LONDON (Reuters) - The Bank of England looks set to leave interest rates unchanged on Thursday, after surprisingly weak data and cautious remarks from Governor Mark Carney dashed expectations of what until a few weeks ago looked a near-certain increase.
Now investors want to see if Carney keeps market bets on an August hike alive at a news conference after the 1100 GMT rate announcement, or if he decides that sitting on the fence is a safer strategy.
“The UK economy seems rather fickle at present (and) even the Bank of England seems to be blowing hot and cold,” said Hetal Mehta, an economist at Legal & General Investment Management.
Since he joined the BoE in 2013, Carney has signaled several times that the time was nearing for rates to rise from the historic low of 0.5 percent they reached during the 2008-09 financial crisis, only for economic data to go the wrong way.
That has led to a dramatic reversal in market expectations.
In a Reuters poll published on Wednesday, all but three of 62 economists polled between May 3 and 8 expected no change in rates. In an April 18 poll, 69 of 76 had a 25 basis point increase penciled in.
Sterling steadied in early trade, having fallen to a four-month low against the dollar on Tuesday, as markets priced diverging prospects for growth and interest rates on the two sides of the Atlantic.
Heavy snow slowed economic growth in much of Europe in March. But growth was weakest in Britain, where - less than a year before it is due to leave the European Union - Brexit-related pressures have squeezed consumer spending power and hurt firms’ willingness to sign off on major investments.
Moreover, subsequent surveys of business and consumer activity showed little rebound in April - adding support to the view of Britain’s statistics agency that the slowdown in first-quarter growth to 0.1 percent was largely unrelated to the weather.
Confirming a glum first quarter for the economy, industrial output barely rose in March, data showed on Thursday.
The BoE raised rates for the first time in more than a decade in November, reversing an emergency cut made after June 2016’s Brexit vote.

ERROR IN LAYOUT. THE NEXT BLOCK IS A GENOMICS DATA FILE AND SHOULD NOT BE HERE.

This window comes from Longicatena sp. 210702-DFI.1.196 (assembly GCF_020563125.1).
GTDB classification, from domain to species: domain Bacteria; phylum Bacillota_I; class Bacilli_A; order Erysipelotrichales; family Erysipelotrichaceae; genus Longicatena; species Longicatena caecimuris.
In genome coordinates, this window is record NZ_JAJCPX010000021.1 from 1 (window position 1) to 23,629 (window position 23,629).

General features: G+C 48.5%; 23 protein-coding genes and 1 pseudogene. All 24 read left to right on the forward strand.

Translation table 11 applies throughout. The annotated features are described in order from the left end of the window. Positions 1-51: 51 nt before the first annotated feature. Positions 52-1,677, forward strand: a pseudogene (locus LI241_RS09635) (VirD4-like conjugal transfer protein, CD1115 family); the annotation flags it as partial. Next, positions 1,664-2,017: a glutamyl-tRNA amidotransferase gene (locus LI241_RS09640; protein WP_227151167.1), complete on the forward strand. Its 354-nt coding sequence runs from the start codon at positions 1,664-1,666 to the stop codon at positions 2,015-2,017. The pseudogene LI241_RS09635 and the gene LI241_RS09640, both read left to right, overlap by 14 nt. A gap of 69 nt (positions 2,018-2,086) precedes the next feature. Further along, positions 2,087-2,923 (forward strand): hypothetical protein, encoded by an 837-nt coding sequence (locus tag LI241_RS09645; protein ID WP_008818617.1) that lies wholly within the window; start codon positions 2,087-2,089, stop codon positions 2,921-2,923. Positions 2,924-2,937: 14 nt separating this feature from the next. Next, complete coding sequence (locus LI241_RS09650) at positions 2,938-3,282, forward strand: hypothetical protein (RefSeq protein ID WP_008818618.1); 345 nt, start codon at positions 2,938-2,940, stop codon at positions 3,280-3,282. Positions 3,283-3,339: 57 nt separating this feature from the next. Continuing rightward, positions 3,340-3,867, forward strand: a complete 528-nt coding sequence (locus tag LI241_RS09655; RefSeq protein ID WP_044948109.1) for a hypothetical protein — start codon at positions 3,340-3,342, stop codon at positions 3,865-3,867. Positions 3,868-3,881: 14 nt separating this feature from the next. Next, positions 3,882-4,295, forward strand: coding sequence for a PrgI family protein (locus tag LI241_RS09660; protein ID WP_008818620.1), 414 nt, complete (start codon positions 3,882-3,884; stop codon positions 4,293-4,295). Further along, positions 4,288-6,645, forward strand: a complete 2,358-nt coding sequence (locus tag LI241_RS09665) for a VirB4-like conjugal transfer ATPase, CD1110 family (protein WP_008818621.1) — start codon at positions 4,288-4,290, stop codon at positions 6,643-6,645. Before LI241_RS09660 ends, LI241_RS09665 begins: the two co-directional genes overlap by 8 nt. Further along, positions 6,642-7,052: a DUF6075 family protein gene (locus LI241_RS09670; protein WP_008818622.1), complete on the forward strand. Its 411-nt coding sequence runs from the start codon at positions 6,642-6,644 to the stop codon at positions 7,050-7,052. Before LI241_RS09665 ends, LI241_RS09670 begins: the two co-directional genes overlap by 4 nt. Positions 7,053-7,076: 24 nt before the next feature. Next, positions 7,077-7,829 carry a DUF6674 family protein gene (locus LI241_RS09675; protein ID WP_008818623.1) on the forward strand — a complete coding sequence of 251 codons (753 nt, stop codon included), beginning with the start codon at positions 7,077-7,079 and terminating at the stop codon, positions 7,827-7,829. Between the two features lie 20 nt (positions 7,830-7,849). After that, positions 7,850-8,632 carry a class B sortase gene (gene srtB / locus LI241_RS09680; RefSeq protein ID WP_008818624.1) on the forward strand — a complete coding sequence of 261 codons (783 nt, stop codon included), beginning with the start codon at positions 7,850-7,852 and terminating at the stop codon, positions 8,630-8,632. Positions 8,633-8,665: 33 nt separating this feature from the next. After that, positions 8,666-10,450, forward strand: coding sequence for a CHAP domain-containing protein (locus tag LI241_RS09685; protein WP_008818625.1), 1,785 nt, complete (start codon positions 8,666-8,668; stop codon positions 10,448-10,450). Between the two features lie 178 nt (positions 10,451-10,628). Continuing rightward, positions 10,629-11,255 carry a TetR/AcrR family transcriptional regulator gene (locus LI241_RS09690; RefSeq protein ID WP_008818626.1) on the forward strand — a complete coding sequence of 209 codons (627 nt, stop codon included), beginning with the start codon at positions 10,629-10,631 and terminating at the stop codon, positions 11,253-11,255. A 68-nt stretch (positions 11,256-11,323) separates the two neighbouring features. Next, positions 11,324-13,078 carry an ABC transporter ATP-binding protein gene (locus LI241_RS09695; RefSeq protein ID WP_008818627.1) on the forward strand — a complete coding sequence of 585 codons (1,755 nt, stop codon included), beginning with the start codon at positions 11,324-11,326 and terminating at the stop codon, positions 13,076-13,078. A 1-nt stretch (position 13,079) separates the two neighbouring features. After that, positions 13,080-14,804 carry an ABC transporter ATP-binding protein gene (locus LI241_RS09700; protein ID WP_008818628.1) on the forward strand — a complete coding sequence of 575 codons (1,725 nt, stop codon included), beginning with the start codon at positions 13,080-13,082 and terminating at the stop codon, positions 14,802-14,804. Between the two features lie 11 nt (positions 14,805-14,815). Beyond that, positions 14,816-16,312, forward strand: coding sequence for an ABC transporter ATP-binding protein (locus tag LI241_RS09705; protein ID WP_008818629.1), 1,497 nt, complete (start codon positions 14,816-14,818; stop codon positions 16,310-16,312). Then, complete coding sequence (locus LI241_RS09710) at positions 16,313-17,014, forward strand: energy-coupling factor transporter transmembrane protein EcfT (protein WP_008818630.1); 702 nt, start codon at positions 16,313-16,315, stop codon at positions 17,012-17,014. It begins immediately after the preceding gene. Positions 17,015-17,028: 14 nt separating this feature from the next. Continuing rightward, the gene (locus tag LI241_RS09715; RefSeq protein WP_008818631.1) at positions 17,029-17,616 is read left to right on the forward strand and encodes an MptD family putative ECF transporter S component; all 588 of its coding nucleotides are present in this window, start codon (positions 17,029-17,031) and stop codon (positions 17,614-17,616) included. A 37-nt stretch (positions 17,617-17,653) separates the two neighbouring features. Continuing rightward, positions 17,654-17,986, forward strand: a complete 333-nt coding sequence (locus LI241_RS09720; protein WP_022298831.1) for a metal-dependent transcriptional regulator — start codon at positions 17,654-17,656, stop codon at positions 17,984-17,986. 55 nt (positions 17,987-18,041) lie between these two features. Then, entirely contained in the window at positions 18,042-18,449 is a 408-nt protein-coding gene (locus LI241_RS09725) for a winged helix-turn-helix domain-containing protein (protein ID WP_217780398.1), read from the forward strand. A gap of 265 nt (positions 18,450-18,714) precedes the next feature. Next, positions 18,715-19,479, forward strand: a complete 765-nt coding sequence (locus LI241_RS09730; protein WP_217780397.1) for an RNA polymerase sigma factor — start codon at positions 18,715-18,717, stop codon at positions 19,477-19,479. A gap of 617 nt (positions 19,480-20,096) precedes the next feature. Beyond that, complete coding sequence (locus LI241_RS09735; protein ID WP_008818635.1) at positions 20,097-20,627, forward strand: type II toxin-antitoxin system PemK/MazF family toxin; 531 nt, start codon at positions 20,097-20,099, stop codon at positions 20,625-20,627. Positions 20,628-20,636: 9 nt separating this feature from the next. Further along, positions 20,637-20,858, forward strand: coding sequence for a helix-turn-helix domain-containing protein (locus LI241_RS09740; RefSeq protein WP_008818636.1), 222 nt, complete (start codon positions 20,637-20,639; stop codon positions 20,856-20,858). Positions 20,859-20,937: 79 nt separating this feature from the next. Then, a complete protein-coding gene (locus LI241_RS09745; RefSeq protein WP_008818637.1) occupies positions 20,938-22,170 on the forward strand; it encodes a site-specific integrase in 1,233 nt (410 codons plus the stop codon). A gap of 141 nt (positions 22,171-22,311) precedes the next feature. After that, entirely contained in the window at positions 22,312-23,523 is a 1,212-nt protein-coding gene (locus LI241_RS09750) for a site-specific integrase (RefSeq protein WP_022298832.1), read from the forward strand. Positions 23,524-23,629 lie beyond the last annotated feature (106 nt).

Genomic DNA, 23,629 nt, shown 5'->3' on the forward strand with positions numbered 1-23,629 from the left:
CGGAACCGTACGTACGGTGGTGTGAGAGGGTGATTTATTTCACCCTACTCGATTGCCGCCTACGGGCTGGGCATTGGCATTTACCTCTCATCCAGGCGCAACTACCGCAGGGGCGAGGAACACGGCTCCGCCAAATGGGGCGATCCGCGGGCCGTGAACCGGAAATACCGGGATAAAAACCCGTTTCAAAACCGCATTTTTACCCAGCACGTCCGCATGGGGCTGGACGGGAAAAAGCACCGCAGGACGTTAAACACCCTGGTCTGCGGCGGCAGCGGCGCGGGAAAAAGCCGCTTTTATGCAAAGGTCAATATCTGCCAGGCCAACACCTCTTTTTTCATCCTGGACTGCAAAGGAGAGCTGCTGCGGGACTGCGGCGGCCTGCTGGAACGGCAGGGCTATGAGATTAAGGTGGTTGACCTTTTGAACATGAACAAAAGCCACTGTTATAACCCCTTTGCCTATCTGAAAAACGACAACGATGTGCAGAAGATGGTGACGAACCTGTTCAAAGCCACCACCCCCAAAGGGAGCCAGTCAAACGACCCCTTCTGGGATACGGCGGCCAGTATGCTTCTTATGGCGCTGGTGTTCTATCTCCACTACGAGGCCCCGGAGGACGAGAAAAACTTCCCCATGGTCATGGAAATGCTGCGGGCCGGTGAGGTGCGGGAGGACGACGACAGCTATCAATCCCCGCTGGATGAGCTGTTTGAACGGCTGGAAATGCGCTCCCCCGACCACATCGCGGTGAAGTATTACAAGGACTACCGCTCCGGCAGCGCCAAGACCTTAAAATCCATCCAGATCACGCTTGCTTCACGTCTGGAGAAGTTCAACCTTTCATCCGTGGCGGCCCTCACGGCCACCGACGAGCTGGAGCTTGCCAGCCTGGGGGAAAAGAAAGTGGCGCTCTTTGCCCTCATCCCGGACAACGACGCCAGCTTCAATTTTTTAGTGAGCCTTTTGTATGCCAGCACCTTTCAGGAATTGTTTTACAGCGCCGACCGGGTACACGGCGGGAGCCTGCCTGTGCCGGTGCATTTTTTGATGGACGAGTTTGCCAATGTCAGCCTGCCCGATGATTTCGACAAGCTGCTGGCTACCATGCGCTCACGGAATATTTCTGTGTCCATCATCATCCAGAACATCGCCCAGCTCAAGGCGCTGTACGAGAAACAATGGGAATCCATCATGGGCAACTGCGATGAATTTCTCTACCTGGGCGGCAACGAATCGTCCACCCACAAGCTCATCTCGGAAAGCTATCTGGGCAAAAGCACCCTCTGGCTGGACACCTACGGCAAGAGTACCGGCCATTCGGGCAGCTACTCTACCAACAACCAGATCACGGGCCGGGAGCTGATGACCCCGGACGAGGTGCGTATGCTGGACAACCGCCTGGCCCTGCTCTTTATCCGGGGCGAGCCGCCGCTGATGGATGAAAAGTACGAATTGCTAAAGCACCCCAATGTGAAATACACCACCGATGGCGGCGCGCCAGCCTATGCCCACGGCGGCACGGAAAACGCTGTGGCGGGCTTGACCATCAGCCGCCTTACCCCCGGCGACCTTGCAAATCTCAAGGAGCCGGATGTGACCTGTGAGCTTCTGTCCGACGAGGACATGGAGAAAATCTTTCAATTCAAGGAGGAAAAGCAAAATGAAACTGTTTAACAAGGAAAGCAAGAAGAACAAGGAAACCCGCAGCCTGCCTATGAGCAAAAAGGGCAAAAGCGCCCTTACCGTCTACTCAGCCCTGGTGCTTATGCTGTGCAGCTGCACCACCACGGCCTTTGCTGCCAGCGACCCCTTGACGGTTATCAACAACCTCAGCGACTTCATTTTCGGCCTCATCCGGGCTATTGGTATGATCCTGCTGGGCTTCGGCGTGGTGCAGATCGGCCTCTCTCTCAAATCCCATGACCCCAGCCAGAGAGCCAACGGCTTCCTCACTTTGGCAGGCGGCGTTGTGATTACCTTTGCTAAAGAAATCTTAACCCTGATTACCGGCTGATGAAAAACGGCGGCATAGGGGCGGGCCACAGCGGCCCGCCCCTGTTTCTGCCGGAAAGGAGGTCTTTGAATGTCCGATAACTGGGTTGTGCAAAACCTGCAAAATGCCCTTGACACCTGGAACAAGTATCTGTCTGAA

In February, Carney said rates might need to rise somewhat faster than markets had expected, given the country’s long-term productivity problems. The following month, two of the BoE’s nine Monetary Policy Committee (MPC) members voted for an increase to 0.75 percent.
But late last month, data started to raise doubts. Inflation fell faster than the BoE had expected and the economy grew at its slowest annual rate in five years in early 2018.
Carney said data looked “mixed” and hinted at MPC disagreements.
Only a handful of analysts now think the central bank will take the longer-term view that focuses on potential inflation pressures from unemployment at its lowest since 1975 and some signs of wage growth inching up.
Most economists polled by Reuters expect the BoE to vote 7-2 to keep rates on hold this month and not raise rates until August. Financial markets price in a roughly 65 percent chance of a rate rise by then, according to interest rate futures BOEWATCH.
However, the BoE may not be comfortable with this scaling-back of interest rate expectations, which has the potential to fuel inflation through a weaker pound and cheaper credit.
Economists think it will trim its comparatively high growth and inflation forecasts for this year, but still forecast inflation above its 2 percent target over the medium term and economic growth of around 0.4 percent a quarter.
“We expect the disappointing first quarter to be portrayed as a temporary lull by the MPC ... and therefore expect the lack of a hike to be presented as an expected postponement rather than a cancellation,” UBS interest rate strategist John Wraith said.
But with growth slowing, the central bank could struggle to raise rates at all this year, he added.
Editing by William Maclean and John Stonestreet